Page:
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November 1st: Torsten Jacobi, CEO of Creative Weblogging, joins host Anita Campbell. Sponsored by Six Disciplines. Show details.
Sunday, May 15, 2005
PowerBlog Review: Presidents Update
Read all the PowerBlog ReviewsEditor's note: Welcome to the sixty-fifth in our regular weekly series of PowerBlog Reviews of business weblogs. This week's review is being guest-blogged by Lynne Meyer. Lynne Meyer, APR, is president of A Way with Words.

Valuable Lessons from an MVP

By Lynne Meyer

Presidents Update is a blog by Anne Stanton, president of the Norwich Group of Norwich, Vermont, in the northeast USA. The Norwich Group provides onsite technology consulting to technology companies, accounting firms and consultants nationwide.

Anne recently won the Most Valuable Professional Award for Microsoft Customer Relationship Management. The MVP award recognizes outstanding technology experts around the world who provide invaluable online and offline expertise that enriches technical communities featuring Microsoft products.

In other words, Anne really knows what she's talking about when it comes to technology. And -- lucky for us small business owners -- she's willing to share her knowledge with us.

Anne started blogging in mid-2003, and says she posts almost daily. In analyzing the content of her postings, I discovered her blog to be a helpful blend of straightforward "how-to" tips, reviews of important business concepts and information she has learned from others.

One example of her "how-to" tips is her April 15 posting titled "Do you have a plan?" According to Anne, the standard training approach to applications is "install, tackle and master." While this approach is popular because it generally works, she notes, it doesn't work that well in the world of Customer Relationship Management software. "You want to incorporate a CRM solution into the culture of a business, and it ties into business processes much more than most other applications. Additionally," she says, "the ground work and decisions you make in the beginning do and can come back as big headaches later down the line." Anne's recommendations?

    1. Have a very detailed plan.
    2. Understand how the data going in is going to be information coming out.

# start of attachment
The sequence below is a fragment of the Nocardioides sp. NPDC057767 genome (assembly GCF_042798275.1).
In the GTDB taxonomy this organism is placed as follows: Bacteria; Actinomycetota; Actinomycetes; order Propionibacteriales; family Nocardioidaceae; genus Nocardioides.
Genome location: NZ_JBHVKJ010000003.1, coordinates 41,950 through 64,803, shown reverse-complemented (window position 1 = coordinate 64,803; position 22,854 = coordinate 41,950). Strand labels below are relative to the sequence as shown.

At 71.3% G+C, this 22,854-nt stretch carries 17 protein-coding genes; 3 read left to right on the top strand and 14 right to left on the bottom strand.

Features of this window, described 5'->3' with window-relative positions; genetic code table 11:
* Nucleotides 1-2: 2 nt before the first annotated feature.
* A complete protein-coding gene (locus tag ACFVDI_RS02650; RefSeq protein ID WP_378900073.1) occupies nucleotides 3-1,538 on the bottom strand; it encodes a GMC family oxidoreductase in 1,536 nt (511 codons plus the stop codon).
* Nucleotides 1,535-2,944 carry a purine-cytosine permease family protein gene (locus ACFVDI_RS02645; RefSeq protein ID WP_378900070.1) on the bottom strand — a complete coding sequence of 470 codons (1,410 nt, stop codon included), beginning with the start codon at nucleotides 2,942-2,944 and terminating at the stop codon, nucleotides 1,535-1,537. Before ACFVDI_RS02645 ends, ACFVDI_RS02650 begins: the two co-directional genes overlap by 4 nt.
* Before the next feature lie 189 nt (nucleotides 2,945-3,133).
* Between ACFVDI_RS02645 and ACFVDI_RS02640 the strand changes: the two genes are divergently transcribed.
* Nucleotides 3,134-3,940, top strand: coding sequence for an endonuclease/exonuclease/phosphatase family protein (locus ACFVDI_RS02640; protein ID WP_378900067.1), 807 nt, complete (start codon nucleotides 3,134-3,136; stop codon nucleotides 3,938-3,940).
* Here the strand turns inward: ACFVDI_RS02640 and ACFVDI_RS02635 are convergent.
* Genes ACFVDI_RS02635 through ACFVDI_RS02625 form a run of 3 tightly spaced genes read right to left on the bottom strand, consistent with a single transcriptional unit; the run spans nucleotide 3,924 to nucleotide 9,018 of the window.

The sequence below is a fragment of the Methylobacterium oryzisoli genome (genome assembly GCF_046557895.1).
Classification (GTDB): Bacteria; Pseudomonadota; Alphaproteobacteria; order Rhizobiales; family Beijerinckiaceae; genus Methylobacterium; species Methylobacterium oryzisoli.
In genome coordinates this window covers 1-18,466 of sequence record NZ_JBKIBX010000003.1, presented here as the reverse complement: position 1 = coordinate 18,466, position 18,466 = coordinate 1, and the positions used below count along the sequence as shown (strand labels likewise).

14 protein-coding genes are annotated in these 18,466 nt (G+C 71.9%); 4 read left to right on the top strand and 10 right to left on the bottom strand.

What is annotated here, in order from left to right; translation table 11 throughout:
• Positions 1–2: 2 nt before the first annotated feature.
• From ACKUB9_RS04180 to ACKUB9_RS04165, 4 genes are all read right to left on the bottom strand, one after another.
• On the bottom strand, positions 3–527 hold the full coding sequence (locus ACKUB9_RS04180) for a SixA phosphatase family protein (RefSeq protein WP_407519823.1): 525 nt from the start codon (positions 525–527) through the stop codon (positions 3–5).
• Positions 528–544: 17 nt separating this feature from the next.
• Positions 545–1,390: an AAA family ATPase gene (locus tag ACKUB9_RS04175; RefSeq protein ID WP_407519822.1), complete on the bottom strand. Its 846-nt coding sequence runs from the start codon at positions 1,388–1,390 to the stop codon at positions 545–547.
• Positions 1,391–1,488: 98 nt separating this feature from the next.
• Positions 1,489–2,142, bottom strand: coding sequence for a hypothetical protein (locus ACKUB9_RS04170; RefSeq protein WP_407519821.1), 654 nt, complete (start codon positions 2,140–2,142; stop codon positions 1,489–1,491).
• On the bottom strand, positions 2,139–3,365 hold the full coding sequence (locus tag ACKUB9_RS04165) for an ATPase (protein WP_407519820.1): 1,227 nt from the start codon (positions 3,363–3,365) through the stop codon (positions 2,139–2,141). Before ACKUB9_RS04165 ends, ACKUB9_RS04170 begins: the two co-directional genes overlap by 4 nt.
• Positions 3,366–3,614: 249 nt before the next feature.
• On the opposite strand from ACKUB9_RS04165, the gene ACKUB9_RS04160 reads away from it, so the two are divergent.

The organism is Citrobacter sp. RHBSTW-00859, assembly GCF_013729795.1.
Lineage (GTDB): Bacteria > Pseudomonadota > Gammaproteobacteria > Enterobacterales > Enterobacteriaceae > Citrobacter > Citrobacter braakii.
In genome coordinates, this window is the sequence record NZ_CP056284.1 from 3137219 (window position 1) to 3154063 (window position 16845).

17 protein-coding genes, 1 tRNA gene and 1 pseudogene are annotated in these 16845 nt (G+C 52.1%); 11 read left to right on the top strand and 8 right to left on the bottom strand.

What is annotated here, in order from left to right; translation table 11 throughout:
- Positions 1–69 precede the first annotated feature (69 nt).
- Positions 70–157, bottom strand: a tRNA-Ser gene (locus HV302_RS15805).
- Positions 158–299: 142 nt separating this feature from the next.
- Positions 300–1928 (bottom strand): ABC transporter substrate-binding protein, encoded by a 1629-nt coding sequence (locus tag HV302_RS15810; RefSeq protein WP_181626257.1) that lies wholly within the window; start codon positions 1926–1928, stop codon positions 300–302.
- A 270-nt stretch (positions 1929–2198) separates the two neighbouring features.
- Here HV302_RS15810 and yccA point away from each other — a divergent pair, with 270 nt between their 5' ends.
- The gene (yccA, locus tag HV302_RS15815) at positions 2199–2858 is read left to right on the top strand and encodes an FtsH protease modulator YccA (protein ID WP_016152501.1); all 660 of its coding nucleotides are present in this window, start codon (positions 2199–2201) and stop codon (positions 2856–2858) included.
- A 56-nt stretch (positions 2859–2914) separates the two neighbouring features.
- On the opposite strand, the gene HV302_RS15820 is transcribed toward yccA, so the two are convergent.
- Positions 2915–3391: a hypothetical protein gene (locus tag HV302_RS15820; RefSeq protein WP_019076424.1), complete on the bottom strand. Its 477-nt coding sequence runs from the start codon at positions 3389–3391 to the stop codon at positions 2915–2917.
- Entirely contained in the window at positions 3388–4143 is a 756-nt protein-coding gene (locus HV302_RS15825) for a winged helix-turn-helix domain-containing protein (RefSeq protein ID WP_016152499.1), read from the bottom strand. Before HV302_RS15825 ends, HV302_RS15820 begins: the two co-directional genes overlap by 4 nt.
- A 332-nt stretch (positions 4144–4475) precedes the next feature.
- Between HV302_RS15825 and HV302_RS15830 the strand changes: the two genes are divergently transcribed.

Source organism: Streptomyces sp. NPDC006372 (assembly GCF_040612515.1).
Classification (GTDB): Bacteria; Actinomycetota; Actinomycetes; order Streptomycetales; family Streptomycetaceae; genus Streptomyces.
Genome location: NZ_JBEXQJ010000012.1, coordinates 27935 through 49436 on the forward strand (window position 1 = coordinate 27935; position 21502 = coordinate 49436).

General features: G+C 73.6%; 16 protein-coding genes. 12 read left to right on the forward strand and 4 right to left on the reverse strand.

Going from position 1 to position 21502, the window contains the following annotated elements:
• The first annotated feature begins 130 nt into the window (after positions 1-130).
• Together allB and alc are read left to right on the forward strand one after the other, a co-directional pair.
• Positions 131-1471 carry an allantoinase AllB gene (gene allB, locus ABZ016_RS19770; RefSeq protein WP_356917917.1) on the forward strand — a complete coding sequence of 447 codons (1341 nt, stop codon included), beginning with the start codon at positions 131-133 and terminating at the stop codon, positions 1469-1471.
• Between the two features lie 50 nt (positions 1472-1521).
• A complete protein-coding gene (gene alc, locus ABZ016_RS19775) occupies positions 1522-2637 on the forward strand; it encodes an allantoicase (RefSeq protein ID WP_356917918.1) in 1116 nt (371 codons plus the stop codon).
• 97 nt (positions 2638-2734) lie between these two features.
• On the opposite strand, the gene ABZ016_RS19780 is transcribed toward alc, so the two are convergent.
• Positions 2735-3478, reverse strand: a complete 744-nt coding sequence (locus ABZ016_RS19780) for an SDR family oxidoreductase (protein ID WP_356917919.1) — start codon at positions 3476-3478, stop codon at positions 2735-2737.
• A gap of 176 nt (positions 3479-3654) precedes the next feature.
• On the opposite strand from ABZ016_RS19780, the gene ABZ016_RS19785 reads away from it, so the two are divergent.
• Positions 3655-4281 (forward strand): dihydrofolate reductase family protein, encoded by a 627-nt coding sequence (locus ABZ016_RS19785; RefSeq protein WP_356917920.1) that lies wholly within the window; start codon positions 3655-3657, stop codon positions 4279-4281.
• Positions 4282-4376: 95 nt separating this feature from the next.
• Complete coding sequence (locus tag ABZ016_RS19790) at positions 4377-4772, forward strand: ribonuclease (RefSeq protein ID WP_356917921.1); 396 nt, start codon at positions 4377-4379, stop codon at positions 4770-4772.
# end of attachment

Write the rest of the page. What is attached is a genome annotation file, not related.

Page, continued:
3. Be cautious of custom fields that offer too many choices.
    4. Include the expected need to change things six months down the line.
    5. Definitely be very aware of everyones expectations.
As an example of how Anne shares information provided by others -- and as a helpful review of an important business concept -- she passed along key points from a presentation she attended about branding. "According to the speaker," Anne notes, "even if you own a small business, your company brand offers a message to your clients. One goal of a brand, of course, is the right message and a consistent message across everything you do. But even more importantly, this message is a promise from your company to your clients."

Anne says blogging has been a huge business tool for her. "Blogging has opened many doors of opportunity and generated more growth for my business." She shares what she calls a classic blogging story.
"Bill Ives (Portals and KM) read my blog and posted a comment. He was writing a book on blogging and was going to visit his daughter attending school in Seattle. I introduced Bill Ives to Robert Scoble, Microsoft's #1 blogger, and Bill interviewed Robert for his book. Bill, in turn, introduced me to his publisher and co-author Amanda. Amanda was a tremendous resource for me when I was seeking information on publishing a book I co-wrote."
A terrific example of how blogs can lead to win-win situations.
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